|January 9th, 2013|
Consider a case where you have long escalators, with at least one spare. This example, Porter Square in Cambridge MA, has three escalators in parallel:
While in general we probably run escalators at a good speed-safety tradeoff, considering the variety of people riding them, when you have two you ought to be able to run one faster and one slower and do better. You'd need to put up clear signs so people could choose which one to take, and you'd need to make sure that traffic patterns weren't going to push people onto the fast escalator when it's not good for them.
Looking at escalator safety, it doesn't sound like people falling over when getting on or off is a problem. Instead people get hurt when their clothing gets caught, escalators catch fire, or people ride on the railings and fall off.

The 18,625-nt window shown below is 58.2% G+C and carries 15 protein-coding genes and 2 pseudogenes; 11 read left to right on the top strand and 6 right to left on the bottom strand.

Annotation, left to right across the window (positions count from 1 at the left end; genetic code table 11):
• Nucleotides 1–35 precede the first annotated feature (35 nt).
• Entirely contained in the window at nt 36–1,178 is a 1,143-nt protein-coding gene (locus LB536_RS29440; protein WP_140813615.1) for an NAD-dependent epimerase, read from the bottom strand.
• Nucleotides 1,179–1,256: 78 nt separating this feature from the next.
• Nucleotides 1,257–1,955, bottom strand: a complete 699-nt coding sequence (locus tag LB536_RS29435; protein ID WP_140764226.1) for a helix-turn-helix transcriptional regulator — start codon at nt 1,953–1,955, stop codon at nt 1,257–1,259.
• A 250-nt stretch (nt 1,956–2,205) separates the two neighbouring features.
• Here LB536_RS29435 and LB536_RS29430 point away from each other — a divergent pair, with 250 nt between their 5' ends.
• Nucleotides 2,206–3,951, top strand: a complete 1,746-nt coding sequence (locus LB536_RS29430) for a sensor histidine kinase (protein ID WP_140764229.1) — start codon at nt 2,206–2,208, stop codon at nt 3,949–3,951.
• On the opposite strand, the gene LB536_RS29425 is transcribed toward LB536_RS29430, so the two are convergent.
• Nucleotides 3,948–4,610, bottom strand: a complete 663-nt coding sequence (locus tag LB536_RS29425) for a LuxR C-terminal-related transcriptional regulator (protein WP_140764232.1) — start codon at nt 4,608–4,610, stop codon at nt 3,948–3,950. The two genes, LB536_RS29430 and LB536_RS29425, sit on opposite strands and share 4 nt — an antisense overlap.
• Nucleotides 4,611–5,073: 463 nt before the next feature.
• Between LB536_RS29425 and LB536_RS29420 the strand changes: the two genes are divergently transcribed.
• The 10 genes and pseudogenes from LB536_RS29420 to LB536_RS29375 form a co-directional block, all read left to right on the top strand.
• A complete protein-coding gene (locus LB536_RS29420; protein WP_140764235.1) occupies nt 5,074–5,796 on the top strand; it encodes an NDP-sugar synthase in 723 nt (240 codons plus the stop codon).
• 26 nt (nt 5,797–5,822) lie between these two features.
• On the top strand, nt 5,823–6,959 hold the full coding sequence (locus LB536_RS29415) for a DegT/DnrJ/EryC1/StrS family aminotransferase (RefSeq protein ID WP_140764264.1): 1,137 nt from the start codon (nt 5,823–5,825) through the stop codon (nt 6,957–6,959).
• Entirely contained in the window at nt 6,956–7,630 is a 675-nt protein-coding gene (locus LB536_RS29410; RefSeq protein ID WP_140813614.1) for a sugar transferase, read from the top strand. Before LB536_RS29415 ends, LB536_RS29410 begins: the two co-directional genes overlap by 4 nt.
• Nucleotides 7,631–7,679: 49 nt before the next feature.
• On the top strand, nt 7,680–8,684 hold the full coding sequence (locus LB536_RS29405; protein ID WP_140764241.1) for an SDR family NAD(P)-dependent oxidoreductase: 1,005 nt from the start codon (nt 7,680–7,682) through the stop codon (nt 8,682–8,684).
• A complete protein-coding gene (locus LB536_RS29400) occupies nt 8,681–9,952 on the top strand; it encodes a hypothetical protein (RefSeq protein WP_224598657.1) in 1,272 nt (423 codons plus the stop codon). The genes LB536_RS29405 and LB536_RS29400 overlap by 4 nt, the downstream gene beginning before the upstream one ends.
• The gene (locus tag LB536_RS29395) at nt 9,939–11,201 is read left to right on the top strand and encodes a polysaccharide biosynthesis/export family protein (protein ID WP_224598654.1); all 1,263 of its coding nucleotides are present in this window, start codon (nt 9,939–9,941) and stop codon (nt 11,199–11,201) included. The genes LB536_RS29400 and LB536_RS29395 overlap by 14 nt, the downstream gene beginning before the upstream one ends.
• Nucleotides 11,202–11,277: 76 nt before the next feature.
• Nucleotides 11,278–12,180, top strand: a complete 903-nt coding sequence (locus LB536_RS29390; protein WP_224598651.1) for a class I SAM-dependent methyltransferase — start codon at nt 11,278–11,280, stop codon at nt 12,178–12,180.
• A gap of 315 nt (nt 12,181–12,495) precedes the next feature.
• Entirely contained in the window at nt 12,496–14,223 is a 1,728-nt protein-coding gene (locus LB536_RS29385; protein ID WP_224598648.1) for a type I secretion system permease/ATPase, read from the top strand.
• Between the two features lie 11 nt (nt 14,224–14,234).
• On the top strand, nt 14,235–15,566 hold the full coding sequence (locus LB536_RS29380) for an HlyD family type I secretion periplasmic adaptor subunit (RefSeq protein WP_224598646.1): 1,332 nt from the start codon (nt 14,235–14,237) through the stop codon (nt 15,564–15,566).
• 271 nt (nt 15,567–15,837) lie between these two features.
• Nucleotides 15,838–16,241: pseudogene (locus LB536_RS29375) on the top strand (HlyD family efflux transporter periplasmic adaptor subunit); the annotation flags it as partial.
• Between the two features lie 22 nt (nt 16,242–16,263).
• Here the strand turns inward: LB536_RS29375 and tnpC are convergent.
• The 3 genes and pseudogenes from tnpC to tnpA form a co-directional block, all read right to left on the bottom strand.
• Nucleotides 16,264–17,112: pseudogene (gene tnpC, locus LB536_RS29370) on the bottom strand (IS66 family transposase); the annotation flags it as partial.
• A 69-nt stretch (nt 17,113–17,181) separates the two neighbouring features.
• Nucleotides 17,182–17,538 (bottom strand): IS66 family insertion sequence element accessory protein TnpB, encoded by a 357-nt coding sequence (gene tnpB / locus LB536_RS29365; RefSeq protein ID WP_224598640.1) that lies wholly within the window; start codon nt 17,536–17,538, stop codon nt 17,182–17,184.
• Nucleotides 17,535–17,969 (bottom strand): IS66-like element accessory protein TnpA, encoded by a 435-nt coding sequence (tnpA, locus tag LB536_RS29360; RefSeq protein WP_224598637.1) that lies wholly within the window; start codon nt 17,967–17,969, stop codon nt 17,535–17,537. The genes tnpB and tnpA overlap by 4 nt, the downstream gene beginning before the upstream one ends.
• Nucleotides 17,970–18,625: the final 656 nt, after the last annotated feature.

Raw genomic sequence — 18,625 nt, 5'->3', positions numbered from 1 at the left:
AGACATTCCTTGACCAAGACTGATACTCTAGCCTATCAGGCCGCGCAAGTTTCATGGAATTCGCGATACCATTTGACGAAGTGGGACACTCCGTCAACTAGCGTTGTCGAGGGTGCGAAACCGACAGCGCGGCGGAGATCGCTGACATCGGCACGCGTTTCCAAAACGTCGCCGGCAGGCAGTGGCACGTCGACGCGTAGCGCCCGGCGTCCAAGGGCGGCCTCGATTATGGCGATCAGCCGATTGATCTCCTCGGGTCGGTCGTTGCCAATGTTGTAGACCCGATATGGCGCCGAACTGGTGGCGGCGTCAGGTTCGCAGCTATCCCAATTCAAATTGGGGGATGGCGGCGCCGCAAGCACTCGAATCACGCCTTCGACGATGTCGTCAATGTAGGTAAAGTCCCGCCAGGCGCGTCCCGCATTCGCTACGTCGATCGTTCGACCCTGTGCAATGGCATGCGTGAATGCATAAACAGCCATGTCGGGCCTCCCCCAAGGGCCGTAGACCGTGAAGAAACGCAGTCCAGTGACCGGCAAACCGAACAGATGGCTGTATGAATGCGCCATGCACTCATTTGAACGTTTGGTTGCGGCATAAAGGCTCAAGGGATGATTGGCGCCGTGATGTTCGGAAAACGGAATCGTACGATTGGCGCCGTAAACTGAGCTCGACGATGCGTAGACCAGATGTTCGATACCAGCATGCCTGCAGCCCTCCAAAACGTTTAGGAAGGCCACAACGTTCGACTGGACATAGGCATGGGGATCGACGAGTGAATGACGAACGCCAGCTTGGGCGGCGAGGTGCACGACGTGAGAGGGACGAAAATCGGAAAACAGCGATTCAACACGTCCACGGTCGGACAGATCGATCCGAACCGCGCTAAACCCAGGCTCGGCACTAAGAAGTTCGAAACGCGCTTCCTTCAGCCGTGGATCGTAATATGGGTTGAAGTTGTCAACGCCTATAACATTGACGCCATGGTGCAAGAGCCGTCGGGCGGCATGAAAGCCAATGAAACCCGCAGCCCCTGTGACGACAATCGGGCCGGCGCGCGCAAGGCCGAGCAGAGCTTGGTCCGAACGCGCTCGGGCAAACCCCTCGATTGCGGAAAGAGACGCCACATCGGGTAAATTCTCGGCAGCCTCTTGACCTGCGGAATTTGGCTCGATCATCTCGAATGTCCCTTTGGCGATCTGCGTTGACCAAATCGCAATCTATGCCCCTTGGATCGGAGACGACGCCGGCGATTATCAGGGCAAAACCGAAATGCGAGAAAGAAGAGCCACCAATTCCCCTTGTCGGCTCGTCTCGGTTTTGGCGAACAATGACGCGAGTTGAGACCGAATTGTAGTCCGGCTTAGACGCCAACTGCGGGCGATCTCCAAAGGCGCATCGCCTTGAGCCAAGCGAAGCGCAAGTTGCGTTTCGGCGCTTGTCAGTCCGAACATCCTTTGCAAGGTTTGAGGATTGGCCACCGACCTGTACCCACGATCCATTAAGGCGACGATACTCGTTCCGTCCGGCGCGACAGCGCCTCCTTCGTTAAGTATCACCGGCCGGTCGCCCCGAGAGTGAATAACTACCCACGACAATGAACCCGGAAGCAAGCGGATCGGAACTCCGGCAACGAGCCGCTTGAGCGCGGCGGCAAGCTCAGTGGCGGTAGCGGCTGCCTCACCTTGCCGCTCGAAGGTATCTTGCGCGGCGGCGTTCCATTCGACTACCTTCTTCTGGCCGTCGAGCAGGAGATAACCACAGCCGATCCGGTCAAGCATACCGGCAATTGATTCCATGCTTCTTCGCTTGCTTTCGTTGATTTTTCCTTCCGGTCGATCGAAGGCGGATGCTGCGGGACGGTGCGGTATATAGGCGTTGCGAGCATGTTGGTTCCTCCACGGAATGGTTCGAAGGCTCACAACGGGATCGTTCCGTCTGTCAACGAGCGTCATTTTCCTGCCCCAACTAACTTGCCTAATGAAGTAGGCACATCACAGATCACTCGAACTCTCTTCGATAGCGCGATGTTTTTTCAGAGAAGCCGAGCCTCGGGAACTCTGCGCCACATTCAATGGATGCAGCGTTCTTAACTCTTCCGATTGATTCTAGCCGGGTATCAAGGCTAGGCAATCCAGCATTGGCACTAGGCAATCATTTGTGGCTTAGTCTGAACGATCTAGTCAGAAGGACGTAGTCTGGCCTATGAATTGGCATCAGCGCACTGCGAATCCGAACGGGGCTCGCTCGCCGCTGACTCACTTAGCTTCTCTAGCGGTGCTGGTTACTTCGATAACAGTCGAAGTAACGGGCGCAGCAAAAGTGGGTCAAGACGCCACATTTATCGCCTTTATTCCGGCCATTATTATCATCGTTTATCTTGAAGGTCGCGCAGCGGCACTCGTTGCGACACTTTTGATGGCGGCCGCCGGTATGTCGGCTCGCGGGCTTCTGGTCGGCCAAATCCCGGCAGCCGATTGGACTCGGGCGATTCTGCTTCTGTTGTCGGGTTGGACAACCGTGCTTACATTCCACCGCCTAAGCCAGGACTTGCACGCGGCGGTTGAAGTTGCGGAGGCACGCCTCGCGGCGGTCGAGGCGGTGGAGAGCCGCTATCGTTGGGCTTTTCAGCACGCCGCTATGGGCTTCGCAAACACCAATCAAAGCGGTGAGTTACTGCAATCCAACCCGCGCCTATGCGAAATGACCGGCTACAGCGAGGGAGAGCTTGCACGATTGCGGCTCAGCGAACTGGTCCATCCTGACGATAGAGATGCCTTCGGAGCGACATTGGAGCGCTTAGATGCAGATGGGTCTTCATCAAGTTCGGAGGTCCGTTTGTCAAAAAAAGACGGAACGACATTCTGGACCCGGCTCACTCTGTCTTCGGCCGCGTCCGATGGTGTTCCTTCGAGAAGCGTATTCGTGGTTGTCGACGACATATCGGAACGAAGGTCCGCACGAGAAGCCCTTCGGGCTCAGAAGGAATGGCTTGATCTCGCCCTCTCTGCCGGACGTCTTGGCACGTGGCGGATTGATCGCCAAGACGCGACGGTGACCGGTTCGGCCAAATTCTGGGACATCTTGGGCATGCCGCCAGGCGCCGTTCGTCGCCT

A bit of looking suggests ASME A17.1 specifies escalator speeds:
220.127.116.11 Limits of Speed. The rated speed shall be not more than 0.5 m/s (100 ft/min), measured along the centerline of the steps in the direction of travel.How fast is that maximum (1.1mph) compared to normal escalators? Has anyone done experiments on the maximum safe escalator entrance and exit velocities?
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